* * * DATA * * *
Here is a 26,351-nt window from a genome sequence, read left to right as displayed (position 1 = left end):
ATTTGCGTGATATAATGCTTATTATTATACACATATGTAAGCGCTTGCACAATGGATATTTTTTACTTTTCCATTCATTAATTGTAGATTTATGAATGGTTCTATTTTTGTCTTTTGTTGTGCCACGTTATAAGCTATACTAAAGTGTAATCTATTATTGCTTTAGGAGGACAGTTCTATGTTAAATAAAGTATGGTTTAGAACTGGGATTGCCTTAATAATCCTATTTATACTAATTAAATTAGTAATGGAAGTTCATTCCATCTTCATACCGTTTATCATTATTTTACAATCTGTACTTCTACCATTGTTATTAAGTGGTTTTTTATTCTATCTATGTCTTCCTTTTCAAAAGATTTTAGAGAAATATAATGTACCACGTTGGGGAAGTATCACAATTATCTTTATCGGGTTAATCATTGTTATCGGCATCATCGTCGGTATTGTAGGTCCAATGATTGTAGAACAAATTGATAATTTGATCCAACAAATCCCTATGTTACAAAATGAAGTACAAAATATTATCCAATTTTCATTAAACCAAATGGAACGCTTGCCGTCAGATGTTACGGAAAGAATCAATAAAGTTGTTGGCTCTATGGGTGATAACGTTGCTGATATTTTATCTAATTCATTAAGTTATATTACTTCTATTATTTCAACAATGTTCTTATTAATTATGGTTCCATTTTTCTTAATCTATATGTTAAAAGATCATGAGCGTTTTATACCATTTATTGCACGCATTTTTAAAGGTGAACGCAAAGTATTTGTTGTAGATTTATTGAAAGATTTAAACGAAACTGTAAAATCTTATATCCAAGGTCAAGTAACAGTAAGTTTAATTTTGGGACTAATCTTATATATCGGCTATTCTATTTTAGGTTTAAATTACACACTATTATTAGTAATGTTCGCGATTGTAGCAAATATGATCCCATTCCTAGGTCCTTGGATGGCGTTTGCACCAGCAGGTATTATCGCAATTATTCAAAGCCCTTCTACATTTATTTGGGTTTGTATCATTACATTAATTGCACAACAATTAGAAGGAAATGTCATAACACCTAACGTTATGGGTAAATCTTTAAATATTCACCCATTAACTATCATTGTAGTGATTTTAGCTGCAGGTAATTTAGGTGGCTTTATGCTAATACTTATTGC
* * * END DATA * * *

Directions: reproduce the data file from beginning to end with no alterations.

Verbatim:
Here is a 26,351-nt window from a genome sequence, read left to right as displayed (position 1 = left end):
ATTTGCGTGATATAATGCTTATTATTATACACATATGTAAGCGCTTGCACAATGGATATTTTTTACTTTTCCATTCATTAATTGTAGATTTATGAATGGTTCTATTTTTGTCTTTTGTTGTGCCACGTTATAAGCTATACTAAAGTGTAATCTATTATTGCTTTAGGAGGACAGTTCTATGTTAAATAAAGTATGGTTTAGAACTGGGATTGCCTTAATAATCCTATTTATACTAATTAAATTAGTAATGGAAGTTCATTCCATCTTCATACCGTTTATCATTATTTTACAATCTGTACTTCTACCATTGTTATTAAGTGGTTTTTTATTCTATCTATGTCTTCCTTTTCAAAAGATTTTAGAGAAATATAATGTACCACGTTGGGGAAGTATCACAATTATCTTTATCGGGTTAATCATTGTTATCGGCATCATCGTCGGTATTGTAGGTCCAATGATTGTAGAACAAATTGATAATTTGATCCAACAAATCCCTATGTTACAAAATGAAGTACAAAATATTATCCAATTTTCATTAAACCAAATGGAACGCTTGCCGTCAGATGTTACGGAAAGAATCAATAAAGTTGTTGGCTCTATGGGTGATAACGTTGCTGATATTTTATCTAATTCATTAAGTTATATTACTTCTATTATTTCAACAATGTTCTTATTAATTATGGTTCCATTTTTCTTAATCTATATGTTAAAAGATCATGAGCGTTTTATACCATTTATTGCACGCATTTTTAAAGGTGAACGCAAAGTATTTGTTGTAGATTTATTGAAAGATTTAAACGAAACTGTAAAATCTTATATCCAAGGTCAAGTAACAGTAAGTTTAATTTTGGGACTAATCTTATATATCGGCTATTCTATTTTAGGTTTAAATTACACACTATTATTAGTAATGTTCGCGATTGTAGCAAATATGATCCCATTCCTAGGTCCTTGGATGGCGTTTGCACCAGCAGGTATTATCGCAATTATTCAAAGCCCTTCTACATTTATTTGGGTTTGTATCATTACATTAATTGCACAACAATTAGAAGGAAATGTCATAACACCTAACGTTATGGGTAAATCTTTAAATATTCACCCATTAACTATCATTGTAGTGATTTTAGCTGCAGGTAATTTAGGTGGCTTTATGCTAATACTTATTGC